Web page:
Posted in book reviews, Book reviews by Joseph, Book reviews by kids

Book review: Don’t Look Now series

Don’t Look Now: Book 1 by Paul Jennings, ill. Andrew Weldon, ISBN 9781743311233, Allen and Unwin

Don’t Look Now: Book 2 by Paul Jennings, ill. Andrew Weldon, ISBN 9781743311400, Allen and Unwin

Don’t Look Now: Book 3 by Paul Jennings, ill. Andrew Weldon, ISBN 9781743311417, Allen and Unwin

Don’t Look Now: Book 4 by Paul Jennings, ill. Andrew Weldon, ISBN 9781743311424, Allen and Unwin

Series reviewed by Joseph, 9, WA

A copy of these books were provided by the publisher

This funny series is all about Ricky (the boy who can fly), Samantha (Ricky’s friend), Ricky’s mum and dad, and Jack (Samantha’s guide dog). Everyone calls Ricky a dork—once he tried to join the freckles on his nose like a dot-to-dot. (It didn’t work, he just got a face covered in pen.) Every book has one page with a single giant word on it: FAMOUS.

In book 1 Ricky learns that he can fly and there are good and bad things he can do with that skill. He’s trying to get back the kangapoo keyring his grandad gave him after an owl stole it from him.

Don't look now 1

In Book 2, Riley wants to show everyone he can fly but whenever he does he falls down.

Don't look now 2

In book 3, Ricky really wants to make friends with Samantha, the car wash girl. But all his strategies seem to fail.

Don't Look Now 3

In Book 4, Ricky’s problems continue. A flood is preventing Samantha and her school friends from getting their stuffed toys for the show’s exhibition. The toys are on the other side of the river …

Don't Look Now 4

This series is exciting—sometimes you can guess what will happen next but most of the time I have to keep reading to find out. Each book is very funny. There are lots of pictures (black and white sketches) and so many pictures makes it fun to read and extra interesting. The series reminds me of the ‘Treehouse’ series by Andy Griffiths and Terry Denton but instead of fantasy adventures this series is more everyday funny happenings.

I like that there are maps at the beginning and end of each book. You can find things like Samantha’s yard, and the Tower and Surrounding Areas. I also liked the lists of things like ‘Things to Know about People,’ and ‘Things to Know About Samantha.’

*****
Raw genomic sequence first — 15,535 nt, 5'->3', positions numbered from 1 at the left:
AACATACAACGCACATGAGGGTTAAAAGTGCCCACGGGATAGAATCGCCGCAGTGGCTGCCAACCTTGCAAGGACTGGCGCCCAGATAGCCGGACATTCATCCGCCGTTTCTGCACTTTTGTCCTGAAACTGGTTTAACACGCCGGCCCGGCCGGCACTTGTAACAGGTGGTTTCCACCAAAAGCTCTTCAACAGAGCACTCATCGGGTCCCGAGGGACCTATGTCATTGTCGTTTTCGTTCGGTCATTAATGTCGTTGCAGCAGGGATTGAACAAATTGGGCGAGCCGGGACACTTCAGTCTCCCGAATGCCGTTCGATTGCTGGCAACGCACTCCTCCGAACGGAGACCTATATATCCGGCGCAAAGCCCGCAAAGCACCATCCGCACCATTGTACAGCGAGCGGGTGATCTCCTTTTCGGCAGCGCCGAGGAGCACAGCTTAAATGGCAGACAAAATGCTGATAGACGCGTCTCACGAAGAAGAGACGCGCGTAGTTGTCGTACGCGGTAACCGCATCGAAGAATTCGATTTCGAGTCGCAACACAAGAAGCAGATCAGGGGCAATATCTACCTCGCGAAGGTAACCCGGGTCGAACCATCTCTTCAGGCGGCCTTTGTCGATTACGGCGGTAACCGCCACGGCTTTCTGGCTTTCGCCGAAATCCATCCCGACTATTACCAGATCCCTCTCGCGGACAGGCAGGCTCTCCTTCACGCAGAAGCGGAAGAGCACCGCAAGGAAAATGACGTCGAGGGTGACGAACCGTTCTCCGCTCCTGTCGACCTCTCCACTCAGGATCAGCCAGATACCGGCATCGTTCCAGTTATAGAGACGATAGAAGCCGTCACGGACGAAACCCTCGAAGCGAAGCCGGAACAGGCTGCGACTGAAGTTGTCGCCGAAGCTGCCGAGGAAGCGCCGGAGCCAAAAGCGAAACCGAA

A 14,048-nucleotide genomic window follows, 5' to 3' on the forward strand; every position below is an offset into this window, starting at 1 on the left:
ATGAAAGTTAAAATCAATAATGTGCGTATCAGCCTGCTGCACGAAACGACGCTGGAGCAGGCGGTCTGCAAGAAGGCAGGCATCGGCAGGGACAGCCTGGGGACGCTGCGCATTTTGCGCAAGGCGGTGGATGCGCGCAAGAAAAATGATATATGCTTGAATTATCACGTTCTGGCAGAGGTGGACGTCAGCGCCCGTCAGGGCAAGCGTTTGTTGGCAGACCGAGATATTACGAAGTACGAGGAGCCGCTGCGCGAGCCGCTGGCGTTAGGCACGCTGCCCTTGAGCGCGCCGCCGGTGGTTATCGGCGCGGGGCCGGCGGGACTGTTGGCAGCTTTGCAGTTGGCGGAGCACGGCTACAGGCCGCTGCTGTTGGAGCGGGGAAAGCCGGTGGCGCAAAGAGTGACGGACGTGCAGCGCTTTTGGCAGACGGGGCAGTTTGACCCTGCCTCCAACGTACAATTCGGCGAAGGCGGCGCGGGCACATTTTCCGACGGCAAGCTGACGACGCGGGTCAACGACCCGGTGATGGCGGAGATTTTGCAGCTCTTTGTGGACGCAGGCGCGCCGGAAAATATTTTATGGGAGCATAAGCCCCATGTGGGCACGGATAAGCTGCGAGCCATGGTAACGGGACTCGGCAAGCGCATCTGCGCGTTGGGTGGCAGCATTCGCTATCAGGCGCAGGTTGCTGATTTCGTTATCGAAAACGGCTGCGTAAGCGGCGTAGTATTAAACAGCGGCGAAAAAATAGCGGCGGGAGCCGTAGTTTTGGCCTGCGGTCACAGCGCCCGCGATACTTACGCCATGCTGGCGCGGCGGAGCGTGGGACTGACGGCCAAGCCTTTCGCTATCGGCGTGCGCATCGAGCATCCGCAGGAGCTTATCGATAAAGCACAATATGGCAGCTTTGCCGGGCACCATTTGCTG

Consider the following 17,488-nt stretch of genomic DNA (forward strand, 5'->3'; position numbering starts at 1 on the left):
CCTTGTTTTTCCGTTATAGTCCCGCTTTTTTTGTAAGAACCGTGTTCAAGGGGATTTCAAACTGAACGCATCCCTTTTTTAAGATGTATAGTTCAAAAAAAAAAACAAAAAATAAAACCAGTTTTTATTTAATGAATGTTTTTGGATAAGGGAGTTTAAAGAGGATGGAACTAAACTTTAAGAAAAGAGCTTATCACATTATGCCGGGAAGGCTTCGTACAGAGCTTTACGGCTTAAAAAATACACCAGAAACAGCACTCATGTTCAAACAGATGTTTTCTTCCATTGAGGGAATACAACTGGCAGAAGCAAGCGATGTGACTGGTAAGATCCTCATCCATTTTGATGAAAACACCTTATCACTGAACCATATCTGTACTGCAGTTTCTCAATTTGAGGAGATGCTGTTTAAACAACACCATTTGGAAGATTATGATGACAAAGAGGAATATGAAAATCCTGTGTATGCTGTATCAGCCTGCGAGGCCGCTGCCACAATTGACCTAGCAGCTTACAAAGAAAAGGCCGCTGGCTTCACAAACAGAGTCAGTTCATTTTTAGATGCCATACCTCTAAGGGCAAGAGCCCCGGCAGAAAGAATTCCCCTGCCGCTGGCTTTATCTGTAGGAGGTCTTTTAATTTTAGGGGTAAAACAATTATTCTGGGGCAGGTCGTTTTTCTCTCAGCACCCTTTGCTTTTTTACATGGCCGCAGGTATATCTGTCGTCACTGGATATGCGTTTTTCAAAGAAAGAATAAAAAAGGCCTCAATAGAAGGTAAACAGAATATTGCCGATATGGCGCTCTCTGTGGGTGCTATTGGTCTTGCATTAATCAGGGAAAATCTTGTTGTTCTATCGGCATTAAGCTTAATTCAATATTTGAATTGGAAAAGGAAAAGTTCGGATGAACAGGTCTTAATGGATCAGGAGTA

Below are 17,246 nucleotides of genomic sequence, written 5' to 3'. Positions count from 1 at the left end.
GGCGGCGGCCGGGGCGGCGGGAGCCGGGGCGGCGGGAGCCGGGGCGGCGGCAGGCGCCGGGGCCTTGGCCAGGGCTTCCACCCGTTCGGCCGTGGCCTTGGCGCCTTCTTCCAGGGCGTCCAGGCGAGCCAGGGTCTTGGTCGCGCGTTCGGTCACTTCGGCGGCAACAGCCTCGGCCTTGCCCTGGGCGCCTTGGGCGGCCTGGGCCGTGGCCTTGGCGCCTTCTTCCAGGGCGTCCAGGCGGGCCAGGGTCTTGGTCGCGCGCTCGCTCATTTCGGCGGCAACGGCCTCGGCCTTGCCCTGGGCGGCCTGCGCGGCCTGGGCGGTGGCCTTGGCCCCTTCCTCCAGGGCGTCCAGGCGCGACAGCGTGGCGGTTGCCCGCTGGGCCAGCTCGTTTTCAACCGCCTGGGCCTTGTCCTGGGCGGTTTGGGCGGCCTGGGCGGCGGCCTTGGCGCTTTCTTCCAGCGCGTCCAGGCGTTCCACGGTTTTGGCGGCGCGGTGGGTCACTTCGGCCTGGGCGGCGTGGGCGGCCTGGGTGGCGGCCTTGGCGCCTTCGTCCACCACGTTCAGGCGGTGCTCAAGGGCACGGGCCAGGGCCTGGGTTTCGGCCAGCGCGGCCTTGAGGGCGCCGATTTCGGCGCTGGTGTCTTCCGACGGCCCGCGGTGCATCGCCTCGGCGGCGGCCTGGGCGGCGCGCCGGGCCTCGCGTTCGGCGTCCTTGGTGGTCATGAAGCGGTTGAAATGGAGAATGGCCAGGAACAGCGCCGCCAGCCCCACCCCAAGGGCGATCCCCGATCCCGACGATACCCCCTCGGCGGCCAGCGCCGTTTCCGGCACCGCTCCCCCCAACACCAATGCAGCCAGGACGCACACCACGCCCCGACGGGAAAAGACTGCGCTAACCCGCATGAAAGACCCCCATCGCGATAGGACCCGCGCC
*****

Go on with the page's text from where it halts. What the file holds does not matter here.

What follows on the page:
Boys and girls aged 9 to 12 would enjoy the ‘Don’t Look Now’ series. (Books 2 and 4 are my favourites.)

Joseph is one of our regular Junior reviewers. His most recent review was Figaro and Rumba and the Cool Cats

Posted in book reviews, Book reviews by Joseph, Book reviews by kids

Book review: Figaro and Rumba and the Cool Cats

Figaro and Rumba and the Cool Cats by Anna Fienberg, ill. Stephen Michael King. ISBN 9781743313497, Allen & Unwin.

Reviewed by Joseph, 9 WA

A review copy of this book was provided by the publisher.

Figaro and Rumba and the Cool Cats

Figaro and Rumba are friends — Rumba writes songs for the Cool Cats (a band) but Figaro likes to sing along and Figaro is not a good singer. This book is about these two friends and a little cat called Dora. The Cool Cats band’s best singer (Marta) has a car and Figaro, Rumba and Dora take the car for a drive without Marta knowing. They end up at the house of one of Dora’s friends and Figaro is sure there is some kind of monster following them. At the house, they make a discovery about Figaro …

Will Marta figure out that someone’s taken her car? What IS the monster? Can Figaro and Rumba fix their mistakes and save the day?

My favourite thing about the book is when Figaro has a dream — it’s a sort of warning about the monster. At that bit of the book, Dad told me it was bedtime and I didn’t want to stop reading. (Unfortunately I had to stop because Dad took the book away, so I finished it the next day.)

One thing that made me stop and think was ‘Why would the friends take the car without permission?’

The illustrations make the story even funnier and you get to know the characters more. I recognised the illustrator from The Pocket Dogs, which is one of my favourite picture books and if you liked Tashi, this is the same author as those books.

I give Figaro and Rumba and the Cool Cats 7.4 out of 10. I think 6 to 9 year olds would enjoy this book best because of the type of storytelling, and they will enjoy the illustrations.

Posted in book reviews, Book reviews by Joseph, Book reviews by kids

Book review: The 39-Storey Treehouse

The 39-Storey Treehouse by Andy Griffiths, ill. Terry Denton, ISBN 9781742612379 , Pan Macmillan Australia

Reviewed by Joseph, 9, WA

The 39 Storey Treehouse